,`  y 30 Kentucky Station Circular No. 35 i p
bees have been robbed closely, or the early season has been
A ‘ especially unfavorable, the colonies may need all they gather
j i in the fall. If they have enough stores of their own from spring
I ‘ and summer gathering, very good honey for the market may be
L gathered after the first of September; Most of the plants men-
l tioned below are common in Kentucky. The names of important
l species are printed in italics. The periods of blooming range
somewhat with the season, and in some cases the same plant is
  repeated in two groups because of this range. i
  The plants of Group 1 are much more important than we E
S are likely to think. They furnish pollen in quantities when the  
`   bees first leave the hives in the spring. This food is necessary  
  · for brood rearing and an abundance of it is always a good omen l
  t for a successful season. The soft and red maples are the first  
il in bloom, sometimes beginning in the middle of February. The
  elms furnish quan·tities of pollen from about the middle of March
i _ to the middle of April, Pussy willows are in bloom in the latter
§ part of March, when the bees go wild over the catkins. None T
  of our early pollen-producing flowers seem to be liked so well.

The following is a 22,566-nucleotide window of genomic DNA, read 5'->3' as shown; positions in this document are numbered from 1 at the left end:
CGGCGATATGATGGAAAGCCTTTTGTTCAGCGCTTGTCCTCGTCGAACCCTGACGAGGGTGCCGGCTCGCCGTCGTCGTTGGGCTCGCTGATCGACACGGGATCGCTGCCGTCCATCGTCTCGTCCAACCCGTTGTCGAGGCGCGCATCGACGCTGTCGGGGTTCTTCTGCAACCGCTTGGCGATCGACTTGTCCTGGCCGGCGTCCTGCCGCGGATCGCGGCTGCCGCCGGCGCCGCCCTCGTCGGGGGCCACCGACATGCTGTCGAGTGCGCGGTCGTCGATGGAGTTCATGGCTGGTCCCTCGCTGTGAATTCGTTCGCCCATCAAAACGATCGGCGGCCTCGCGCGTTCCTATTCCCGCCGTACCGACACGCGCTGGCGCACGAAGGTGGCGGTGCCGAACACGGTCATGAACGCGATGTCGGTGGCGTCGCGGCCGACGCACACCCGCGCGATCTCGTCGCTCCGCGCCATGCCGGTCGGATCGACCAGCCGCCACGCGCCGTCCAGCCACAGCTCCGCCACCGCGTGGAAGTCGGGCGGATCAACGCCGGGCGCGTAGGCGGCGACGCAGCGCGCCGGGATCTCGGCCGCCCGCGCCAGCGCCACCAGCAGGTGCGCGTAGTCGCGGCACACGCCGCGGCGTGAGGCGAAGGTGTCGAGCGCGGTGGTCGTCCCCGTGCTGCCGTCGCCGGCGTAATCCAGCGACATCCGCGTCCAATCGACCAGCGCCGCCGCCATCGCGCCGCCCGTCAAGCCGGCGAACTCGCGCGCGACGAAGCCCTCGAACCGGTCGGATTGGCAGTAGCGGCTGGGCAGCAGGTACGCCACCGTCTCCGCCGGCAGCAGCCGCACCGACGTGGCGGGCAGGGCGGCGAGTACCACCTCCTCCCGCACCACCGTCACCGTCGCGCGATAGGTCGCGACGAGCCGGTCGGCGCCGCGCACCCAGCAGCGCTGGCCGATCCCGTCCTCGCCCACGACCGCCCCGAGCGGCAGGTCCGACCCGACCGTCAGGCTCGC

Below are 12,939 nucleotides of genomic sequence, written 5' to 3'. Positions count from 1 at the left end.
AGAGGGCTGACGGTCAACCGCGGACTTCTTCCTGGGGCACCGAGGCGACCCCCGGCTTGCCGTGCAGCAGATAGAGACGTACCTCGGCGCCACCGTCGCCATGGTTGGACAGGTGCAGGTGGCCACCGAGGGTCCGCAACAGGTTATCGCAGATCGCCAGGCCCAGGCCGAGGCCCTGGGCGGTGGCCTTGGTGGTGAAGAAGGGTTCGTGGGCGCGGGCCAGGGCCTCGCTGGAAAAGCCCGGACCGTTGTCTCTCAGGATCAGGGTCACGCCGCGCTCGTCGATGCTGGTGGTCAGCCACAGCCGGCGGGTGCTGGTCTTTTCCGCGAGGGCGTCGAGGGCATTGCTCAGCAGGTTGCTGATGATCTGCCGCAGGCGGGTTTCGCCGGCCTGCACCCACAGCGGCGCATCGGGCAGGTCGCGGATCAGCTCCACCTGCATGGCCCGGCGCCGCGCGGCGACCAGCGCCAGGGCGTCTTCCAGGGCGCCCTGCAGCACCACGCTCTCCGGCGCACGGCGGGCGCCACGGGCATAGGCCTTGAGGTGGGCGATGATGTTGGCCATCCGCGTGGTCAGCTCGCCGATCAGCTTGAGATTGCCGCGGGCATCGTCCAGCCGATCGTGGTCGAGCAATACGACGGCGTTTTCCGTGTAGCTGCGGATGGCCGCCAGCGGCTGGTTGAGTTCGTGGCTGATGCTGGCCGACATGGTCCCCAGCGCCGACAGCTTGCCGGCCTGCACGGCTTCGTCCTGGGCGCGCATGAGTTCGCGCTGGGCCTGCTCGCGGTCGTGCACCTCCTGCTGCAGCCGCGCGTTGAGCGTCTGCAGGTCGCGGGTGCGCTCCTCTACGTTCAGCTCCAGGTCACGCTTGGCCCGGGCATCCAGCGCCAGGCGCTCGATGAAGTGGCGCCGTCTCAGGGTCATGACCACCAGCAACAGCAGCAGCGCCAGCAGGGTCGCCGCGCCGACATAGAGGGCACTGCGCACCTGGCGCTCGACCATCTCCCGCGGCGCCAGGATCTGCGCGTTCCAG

L If the combs are examined during these months they are likely
  to show numbers of cells packed with pollen, whitish, yellow and
  bright red, as if there was disposition to deposit the pollen of
  each flower species by itself. The plants of this period are the p
  following: i
  Soft maple, red maple, elms, willows, sugar maple, peach,
  Japanese plums, strawberry, pear, iiawthoriis, blackberry, red- {
  bud, dandelion, Carolina poplar, many wild flowers.
tr .
` _ The spring surplus is gathered from flowers blooming dur- i
_  ing May and June, generally, most of it from black locust, white ,,
`  clover, yellow sweet clover, basswood, or from sourwood.
  Apple, plum, pear, cherry, wild black cherry, blackberry, l
`  raspberry, l1awthorns, strawberry, tulip poplar, willows, elder, l
to A Q